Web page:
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Health care advocates are opposing a provision in Gov. Martin O’Malley’s 2013 budget bill that, for the first time, would tax medical adult day care centers.

The advocates contend that the tax jeopardizes the financial viability of the centers, an opinion shared by some legislators.

“This is an idea that needs rethinking,” said Sen. Delores G. Kelley, a Baltimore County Democrat and member of the Senate Finance Committee, referring to the provision.

“Too many adult day care centers are hanging on by a thread,” said Kelley (D-Dist. 10) of Randallstown. “Taxing them may force them to close, and some already have in my district.”

Del. William J. Frank (R-Dist. 42) of Lutherville, a Baltimore County Republican and member of the Public Health and Long-term Care Subcommittee, said the proposed tax would have a major impact on the bottom line of adult day care centers.

The centers serve clients with chronic conditions and diseases, mental illnesses and developmental disabilities. Increasingly, they also serve clients who need transitional care from hospital discharges and short-term respite care.

The tax provision in the bill imposes a levy of up to 5.5 percent on the total operating revenue for all adult day care centers, based on an amount per non-Medicare day of service provided by the center.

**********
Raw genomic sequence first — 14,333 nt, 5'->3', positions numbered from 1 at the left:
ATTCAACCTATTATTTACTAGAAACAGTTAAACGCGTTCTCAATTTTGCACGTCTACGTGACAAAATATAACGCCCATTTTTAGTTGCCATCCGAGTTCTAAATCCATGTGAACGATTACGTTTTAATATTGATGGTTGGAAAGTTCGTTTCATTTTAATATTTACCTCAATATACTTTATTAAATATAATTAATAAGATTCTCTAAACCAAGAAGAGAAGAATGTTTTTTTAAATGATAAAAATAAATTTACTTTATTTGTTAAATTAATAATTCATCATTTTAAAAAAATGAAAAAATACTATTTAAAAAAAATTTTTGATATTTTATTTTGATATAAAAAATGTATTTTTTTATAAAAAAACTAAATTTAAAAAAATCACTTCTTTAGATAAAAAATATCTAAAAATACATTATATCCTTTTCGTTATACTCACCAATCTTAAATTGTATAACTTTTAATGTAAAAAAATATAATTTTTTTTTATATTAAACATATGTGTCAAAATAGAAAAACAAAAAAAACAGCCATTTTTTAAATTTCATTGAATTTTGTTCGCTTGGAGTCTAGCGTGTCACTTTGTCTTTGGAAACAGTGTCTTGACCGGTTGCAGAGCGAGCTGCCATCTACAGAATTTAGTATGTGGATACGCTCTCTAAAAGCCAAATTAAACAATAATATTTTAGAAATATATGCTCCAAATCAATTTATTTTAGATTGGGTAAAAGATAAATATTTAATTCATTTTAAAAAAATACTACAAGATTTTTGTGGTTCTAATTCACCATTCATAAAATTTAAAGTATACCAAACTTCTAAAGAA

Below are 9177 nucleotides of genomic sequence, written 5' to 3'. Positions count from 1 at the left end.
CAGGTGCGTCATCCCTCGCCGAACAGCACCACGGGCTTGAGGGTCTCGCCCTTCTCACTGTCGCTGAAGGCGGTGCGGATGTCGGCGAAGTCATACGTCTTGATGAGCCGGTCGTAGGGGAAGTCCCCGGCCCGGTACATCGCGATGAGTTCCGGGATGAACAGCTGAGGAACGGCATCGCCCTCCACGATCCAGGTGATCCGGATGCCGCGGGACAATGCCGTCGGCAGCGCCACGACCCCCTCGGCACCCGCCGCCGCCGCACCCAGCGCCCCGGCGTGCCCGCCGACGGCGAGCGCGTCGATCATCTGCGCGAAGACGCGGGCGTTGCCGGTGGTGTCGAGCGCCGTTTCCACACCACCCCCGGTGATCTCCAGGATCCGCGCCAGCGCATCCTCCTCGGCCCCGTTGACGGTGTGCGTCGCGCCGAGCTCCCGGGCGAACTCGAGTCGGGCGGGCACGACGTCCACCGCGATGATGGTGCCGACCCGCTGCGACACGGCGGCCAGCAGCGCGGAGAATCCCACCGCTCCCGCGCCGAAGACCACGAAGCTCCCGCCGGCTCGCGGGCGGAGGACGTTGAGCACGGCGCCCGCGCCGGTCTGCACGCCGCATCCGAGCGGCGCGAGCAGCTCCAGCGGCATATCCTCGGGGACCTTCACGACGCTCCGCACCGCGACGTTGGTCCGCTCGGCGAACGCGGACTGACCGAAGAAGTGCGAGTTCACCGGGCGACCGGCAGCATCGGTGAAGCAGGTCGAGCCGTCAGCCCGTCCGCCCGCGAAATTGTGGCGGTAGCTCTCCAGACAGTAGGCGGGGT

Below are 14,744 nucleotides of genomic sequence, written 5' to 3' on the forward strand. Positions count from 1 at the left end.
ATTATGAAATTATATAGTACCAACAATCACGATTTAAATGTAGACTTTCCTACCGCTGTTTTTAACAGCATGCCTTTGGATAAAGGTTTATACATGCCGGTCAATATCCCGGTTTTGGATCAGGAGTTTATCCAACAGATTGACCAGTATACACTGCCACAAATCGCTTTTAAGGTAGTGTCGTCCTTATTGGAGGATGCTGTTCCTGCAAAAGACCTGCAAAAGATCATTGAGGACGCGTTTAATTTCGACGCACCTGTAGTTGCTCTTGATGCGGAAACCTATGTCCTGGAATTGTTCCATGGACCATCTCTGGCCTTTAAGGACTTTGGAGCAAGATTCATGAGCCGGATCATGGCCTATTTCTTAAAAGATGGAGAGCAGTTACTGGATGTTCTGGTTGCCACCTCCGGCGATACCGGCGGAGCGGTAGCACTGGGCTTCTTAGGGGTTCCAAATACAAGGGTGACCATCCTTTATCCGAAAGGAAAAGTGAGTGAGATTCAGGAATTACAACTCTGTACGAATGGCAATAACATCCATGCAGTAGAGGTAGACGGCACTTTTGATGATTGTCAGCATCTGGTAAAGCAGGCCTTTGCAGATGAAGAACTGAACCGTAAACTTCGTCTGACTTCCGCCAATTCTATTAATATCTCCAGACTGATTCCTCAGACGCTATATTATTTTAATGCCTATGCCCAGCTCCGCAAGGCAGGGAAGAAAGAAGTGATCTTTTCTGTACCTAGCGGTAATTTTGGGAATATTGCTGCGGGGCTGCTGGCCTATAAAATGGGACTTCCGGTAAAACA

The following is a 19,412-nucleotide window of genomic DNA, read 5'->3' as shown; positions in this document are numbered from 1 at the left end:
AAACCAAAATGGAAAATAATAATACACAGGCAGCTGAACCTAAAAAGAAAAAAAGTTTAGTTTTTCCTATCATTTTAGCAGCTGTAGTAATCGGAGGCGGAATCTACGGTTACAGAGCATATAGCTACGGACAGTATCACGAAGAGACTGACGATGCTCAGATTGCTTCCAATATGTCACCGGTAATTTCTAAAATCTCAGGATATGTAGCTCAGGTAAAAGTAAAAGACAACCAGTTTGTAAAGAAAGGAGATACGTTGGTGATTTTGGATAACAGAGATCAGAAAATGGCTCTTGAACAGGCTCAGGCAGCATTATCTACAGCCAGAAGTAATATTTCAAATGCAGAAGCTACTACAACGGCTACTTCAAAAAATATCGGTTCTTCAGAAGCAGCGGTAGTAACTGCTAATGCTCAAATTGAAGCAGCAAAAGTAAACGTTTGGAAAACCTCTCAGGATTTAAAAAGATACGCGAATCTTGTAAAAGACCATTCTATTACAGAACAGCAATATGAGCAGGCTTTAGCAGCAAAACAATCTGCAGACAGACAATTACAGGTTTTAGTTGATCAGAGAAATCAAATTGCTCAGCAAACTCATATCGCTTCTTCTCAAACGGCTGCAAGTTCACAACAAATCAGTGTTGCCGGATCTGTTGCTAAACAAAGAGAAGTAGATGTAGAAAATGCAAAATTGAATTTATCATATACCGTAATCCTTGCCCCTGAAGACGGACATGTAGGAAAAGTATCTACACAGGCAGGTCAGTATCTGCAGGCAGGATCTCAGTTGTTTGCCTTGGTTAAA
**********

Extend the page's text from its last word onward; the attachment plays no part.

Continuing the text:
The use of the word “non-Medicare” is misleading, contended Danna Kauffman. “It mirrors the state’s nursing home assessment. There are no Medicare clients (in adult day care centers), because Medicare does not reimburse for adult day.

“They are basically talking about all the clients,” said Kauffman, vice president of public policy for LifeSpan Network, a provider association of senior care facilities, who is serving as spokeswoman for the Maryland Association of Adult Day Services in its opposition.

Kauffman explained the provision this way: “The state would assess a 5.5 percent tax on each client day, based on a total operating revenue aggregate of all centers,” she said of the 125 state-licensed adult day care centers, typically privately owned and state-regulated.

The state’s centers have an allowable capacity of 7,925 clients per day, although anecdotally, Kauffman hears some are running at one-half to two-thirds occupancy.

The state already places a “provider tax,” in the jargon, on nursing home facilities’ revenue, hospitals’ revenue and insurance carriers’ premiums, with certain exceptions. For example, nursing home facilities are taxed on private pay and Medicaid patients; Medicare patients are exempted.

In Maryland, adult day care centers are the last provider type that is eligible to be taxed under federal law, said Charles Milligan, deputy secretary for health care financing in the Maryland Department of Health and Mental Hygiene.

“They have been excluded in the past,” said Milligan, who is responsible for the state’s Medicaid program. But with “the state facing a significant budget challenge, it is a way of generating revenue” and at the same time “holding the product (adult day care centers) harmless.”